When walking to the trailer (let’s not continue to pretend it was anything more) we saw our plane parked. But wait, what was this! When we booked, Ethiopian was promising us a 787 flight, which was actually really exciting. Unfortunately, two weeks before the trip they downsized this to a 757, which was a major letdown. But now, parked in front of us was a 777…woo hoo! Unfortunately, after 30 minutes of waiting, a 757 landed as well. Wait, what, why are there two Ethiopian planes at an airport that sees a total of maybe three flights a day? Turns out the 777 was a Hajj charter headed to Mecca…we were to have the pleasure of the 757, which fortunately boarded right on time.

Ethiopian flight 938
N’Djamena, Chad (NDJ) to Addis Ababa, Ethiopia (ADD)
Depart 14:15, Arrive 20:00, Flight Time: 3:45
Boeing 757-200, Registration ET-AMK, Manufactured 2001, Seat 3L

My disappointment at getting the 757 after all was quickly relieved by some mildly warm bubbles:


I’m not a big fan of bulkheads, but the check-in agent basically refused to change my seat, which ended up not being much of a problem because only three of the 16 seats in business were occupied. For a 757, it had pretty decent legroom at least, and there was plenty of space to spread out and relax. See, don’t I look relaxed?


New airport under construction. The little tan building barely peeking up behind the bus is the waiting shack and the dark hole in front of the bus is the covered walkway into the check-in area. The rest of the “airport” appears to be just a construction zone.


Printed menus for the short flight, a nice classy touch:


View of N’Djamena just after takeoff, with the airport in the middle:


The best part of Ethiopian is that instead of some sort of nuts, the welcome drink is served with little airplane crackers:


The rest of the starter was, well, less than exciting, and tasted about as good as it looked:


The main was equally as bad, and tasted just about as good as it looked:


Fortunately there was delicious cheese (served with pretty abysmal Ethiopian red wine) to save the day:


Flight passed quickly, and soon we were arriving in Addis. There was a special bus waiting for business class, which meant we arrived at the transit counter first. Ian was headed home via Saudi Arabia and Cario (naturally) which meant finding away over to the regional flights terminal. I had an overnight in Addis, which supposedly Ethiopian would take care of my visa and hotel. I ignored the hotel part fearing they would stick me in something grim, but they insisted I take the voucher. Ugh, fine, but the voucher was needed to get the free overnight visa, so no biggie.

Said goodbye to Ian, and was off to customs and outside to meet the hotel driver. I should have looked at the hotel voucher they gave me, because they put me in the Hilton! I wouldn’t have paid $200+ for the Hilton (chain hotels in Addis are outrageously expensive) but for free it would have been fantastic. I had considered the Sheraton which is a really nice hotel, but they wanted more than $300 for the night, so I’d booked the top recommended hotel on TripAdvisor. I rarely stay in small local hotels, but this one turned out to be a fantastic choice.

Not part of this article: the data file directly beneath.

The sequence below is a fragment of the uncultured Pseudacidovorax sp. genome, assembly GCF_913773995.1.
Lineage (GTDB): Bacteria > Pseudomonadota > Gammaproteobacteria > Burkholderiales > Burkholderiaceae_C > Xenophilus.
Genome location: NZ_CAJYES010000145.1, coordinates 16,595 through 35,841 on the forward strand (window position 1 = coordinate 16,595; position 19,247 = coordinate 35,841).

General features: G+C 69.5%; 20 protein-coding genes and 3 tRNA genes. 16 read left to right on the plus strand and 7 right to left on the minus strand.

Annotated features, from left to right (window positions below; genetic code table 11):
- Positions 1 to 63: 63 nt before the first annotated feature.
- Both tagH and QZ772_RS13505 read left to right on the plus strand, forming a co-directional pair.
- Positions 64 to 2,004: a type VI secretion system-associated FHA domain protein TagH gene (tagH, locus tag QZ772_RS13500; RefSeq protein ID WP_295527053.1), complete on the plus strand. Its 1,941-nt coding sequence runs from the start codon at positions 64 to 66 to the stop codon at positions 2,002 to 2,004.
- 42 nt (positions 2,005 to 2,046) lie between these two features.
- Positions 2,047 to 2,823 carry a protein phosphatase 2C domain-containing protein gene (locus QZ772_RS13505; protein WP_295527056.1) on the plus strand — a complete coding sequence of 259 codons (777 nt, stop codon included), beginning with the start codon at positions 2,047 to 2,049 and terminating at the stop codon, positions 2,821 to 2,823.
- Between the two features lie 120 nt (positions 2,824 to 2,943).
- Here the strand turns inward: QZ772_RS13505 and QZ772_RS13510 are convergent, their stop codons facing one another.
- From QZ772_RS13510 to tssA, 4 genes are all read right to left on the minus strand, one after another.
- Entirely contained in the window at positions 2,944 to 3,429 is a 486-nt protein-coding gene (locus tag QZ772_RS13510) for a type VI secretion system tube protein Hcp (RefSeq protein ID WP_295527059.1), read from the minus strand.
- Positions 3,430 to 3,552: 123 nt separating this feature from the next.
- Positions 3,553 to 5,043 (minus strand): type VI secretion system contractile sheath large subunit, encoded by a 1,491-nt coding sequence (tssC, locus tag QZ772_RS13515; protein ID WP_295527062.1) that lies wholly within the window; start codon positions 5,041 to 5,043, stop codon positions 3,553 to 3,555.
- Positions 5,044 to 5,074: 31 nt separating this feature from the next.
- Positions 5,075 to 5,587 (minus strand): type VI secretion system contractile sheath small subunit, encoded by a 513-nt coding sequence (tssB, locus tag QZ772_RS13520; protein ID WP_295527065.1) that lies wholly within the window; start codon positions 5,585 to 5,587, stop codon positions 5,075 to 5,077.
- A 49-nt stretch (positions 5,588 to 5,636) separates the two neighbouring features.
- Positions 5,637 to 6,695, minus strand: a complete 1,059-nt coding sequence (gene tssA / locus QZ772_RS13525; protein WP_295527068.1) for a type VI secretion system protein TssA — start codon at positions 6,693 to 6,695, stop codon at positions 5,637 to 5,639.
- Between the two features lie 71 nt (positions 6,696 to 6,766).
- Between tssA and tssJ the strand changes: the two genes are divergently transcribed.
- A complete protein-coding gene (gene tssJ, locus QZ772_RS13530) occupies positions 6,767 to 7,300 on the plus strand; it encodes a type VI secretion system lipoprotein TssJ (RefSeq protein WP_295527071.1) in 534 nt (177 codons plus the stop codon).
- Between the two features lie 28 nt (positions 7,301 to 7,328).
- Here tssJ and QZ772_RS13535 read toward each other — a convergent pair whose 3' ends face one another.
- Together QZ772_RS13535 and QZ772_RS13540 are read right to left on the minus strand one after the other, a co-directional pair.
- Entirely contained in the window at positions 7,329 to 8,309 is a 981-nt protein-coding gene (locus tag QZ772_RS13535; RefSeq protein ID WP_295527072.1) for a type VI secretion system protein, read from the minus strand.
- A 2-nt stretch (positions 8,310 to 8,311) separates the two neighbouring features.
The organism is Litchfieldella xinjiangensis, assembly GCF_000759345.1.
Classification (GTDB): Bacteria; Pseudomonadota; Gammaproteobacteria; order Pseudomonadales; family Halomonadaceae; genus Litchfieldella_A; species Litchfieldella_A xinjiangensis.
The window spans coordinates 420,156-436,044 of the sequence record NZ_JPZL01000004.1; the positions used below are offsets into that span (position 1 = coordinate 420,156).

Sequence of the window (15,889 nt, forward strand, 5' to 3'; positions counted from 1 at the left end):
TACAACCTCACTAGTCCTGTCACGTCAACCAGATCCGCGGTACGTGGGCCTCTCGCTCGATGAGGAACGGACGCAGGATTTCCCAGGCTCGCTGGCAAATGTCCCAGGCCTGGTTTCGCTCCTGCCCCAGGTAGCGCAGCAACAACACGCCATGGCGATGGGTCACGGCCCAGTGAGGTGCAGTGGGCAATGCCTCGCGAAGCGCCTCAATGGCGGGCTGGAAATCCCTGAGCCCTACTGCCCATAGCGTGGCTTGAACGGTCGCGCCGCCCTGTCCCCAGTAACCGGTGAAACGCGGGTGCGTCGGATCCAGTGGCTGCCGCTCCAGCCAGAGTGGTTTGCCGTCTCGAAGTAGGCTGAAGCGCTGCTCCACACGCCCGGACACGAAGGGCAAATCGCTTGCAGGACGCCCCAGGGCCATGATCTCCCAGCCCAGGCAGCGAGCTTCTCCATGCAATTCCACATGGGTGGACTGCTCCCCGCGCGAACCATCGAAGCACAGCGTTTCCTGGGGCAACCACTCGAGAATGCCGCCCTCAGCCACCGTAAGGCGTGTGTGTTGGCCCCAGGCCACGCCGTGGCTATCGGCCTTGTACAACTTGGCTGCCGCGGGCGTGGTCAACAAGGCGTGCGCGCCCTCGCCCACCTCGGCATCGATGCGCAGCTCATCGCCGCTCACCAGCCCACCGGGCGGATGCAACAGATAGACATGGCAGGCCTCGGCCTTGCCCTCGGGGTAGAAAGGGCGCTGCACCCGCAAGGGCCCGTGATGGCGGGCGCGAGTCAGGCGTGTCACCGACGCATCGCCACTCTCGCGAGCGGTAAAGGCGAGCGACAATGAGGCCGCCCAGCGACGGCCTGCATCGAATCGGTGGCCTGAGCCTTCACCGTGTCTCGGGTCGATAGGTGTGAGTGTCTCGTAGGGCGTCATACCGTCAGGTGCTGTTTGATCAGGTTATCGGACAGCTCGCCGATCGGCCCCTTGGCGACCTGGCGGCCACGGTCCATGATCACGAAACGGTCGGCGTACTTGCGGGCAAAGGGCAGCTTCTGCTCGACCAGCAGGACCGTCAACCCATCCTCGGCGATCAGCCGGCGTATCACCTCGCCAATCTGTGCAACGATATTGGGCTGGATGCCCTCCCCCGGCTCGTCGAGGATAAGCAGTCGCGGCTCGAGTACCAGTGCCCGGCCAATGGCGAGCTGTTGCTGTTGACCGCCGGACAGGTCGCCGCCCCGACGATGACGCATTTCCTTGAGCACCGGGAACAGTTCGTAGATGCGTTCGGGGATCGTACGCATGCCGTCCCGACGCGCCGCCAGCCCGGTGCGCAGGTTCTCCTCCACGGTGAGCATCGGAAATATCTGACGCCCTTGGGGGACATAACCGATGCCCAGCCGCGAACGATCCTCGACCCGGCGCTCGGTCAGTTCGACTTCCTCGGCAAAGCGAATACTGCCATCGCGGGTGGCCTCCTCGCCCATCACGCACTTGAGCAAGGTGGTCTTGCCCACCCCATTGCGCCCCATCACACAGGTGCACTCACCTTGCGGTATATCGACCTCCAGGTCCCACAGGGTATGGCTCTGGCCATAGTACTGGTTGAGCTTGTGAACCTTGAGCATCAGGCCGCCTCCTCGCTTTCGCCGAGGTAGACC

Unfortunately, the driver was nowhere to be found and I had no way of contacting him. For some strange reason, Ethiopia doesn’t allow foreign phones to roam, so I had no way to email or call and find out where he was. Fortunately, an airport employee called them for me, and they claimed they were just running late because it was New Years Eve on the Ethiopian calendar. After about 40 minutes the driver finally showed up and apologized…and the airport employee asked me for money to pay for the call. Since it was only overnight, I didn’t have any local currency, so I offered him a few US dollars, since that seems to be good anywhere. He got angry and wouldn’t take it, and kept demanding local currency. The driver suggested we just walk away, so we did…

I was staying at the Addissinia Hotel, a small hotel maybe a 15 minute drive from the airport. They looked to have a few dozen rooms, and it was reasonably comfortable. As an apology for the wait on the driver, they had upgraded me to the “Presidential Suite” on the top floor. The living room:


Nice comfy bedroom, although no air conditioning. It was cool enough, though, and had a fan:


After the relatively tiny meal on the plane I was pretty starving. Unfortunately, it was after 9pm, so going out would mean it would be at least midnight before I got to bed. Lots of places were also holding special New Years events, so were full.  So, decided to explore the hotel restaurant, which made a delicious Addissiniya pizza:


Complete with Ethiopian beer and bar snacks. I loved the bottle of “Cold Gold:”


Slept great, and had a nice view of Addis from my hotel room in the morning:


Hotel was prefect for a short comfortable stay, and since I had a relatively early flight the next morning was great to be close to the airport as well and be ready to continue the onward adventure to Dubai!